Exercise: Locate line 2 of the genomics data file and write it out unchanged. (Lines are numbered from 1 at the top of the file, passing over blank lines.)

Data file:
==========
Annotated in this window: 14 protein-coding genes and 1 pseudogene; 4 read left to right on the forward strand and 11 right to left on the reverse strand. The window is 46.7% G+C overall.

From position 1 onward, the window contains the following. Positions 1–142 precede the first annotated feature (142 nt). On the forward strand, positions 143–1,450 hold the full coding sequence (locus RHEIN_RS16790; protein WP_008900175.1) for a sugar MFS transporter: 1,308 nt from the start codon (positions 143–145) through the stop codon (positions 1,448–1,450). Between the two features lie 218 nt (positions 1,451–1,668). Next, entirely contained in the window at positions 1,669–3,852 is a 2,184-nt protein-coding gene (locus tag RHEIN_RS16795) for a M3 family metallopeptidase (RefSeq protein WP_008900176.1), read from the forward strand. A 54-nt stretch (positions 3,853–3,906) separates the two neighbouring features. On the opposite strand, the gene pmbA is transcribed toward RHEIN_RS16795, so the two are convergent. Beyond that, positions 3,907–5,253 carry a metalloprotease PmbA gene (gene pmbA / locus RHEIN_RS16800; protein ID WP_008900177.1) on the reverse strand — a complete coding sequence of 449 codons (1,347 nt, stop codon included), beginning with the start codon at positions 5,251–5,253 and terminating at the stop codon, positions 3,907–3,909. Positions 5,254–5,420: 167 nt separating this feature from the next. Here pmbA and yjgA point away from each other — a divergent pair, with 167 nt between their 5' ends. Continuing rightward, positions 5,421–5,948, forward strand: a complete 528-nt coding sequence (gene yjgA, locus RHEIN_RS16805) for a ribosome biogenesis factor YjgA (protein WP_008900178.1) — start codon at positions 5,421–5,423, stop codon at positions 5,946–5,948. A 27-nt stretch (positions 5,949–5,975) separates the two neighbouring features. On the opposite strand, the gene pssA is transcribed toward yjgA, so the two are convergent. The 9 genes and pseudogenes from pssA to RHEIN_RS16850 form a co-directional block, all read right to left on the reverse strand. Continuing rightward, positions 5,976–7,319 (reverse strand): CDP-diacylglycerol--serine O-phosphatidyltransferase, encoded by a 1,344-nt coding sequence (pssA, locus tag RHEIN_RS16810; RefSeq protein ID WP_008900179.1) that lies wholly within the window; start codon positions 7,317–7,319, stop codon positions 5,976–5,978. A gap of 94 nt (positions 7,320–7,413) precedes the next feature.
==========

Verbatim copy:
From position 1 onward, the window contains the following. Positions 1–142 precede the first annotated feature (142 nt). On the forward strand, positions 143–1,450 hold the full coding sequence (locus RHEIN_RS16790; protein WP_008900175.1) for a sugar MFS transporter: 1,308 nt from the start codon (positions 143–145) through the stop codon (positions 1,448–1,450). Between the two features lie 218 nt (positions 1,451–1,668). Next, entirely contained in the window at positions 1,669–3,852 is a 2,184-nt protein-coding gene (locus tag RHEIN_RS16795) for a M3 family metallopeptidase (RefSeq protein WP_008900176.1), read from the forward strand. A 54-nt stretch (positions 3,853–3,906) separates the two neighbouring features. On the opposite strand, the gene pmbA is transcribed toward RHEIN_RS16795, so the two are convergent. Beyond that, positions 3,907–5,253 carry a metalloprotease PmbA gene (gene pmbA / locus RHEIN_RS16800; protein ID WP_008900177.1) on the reverse strand — a complete coding sequence of 449 codons (1,347 nt, stop codon included), beginning with the start codon at positions 5,251–5,253 and terminating at the stop codon, positions 3,907–3,909. Positions 5,254–5,420: 167 nt separating this feature from the next. Here pmbA and yjgA point away from each other — a divergent pair, with 167 nt between their 5' ends. Continuing rightward, positions 5,421–5,948, forward strand: a complete 528-nt coding sequence (gene yjgA, locus RHEIN_RS16805) for a ribosome biogenesis factor YjgA (protein WP_008900178.1) — start codon at positions 5,421–5,423, stop codon at positions 5,946–5,948. A 27-nt stretch (positions 5,949–5,975) separates the two neighbouring features. On the opposite strand, the gene pssA is transcribed toward yjgA, so the two are convergent. The 9 genes and pseudogenes from pssA to RHEIN_RS16850 form a co-directional block, all read right to left on the reverse strand. Continuing rightward, positions 5,976–7,319 (reverse strand): CDP-diacylglycerol--serine O-phosphatidyltransferase, encoded by a 1,344-nt coding sequence (pssA, locus tag RHEIN_RS16810; RefSeq protein ID WP_008900179.1) that lies wholly within the window; start codon positions 7,317–7,319, stop codon positions 5,976–5,978. A gap of 94 nt (positions 7,320–7,413) precedes the next feature.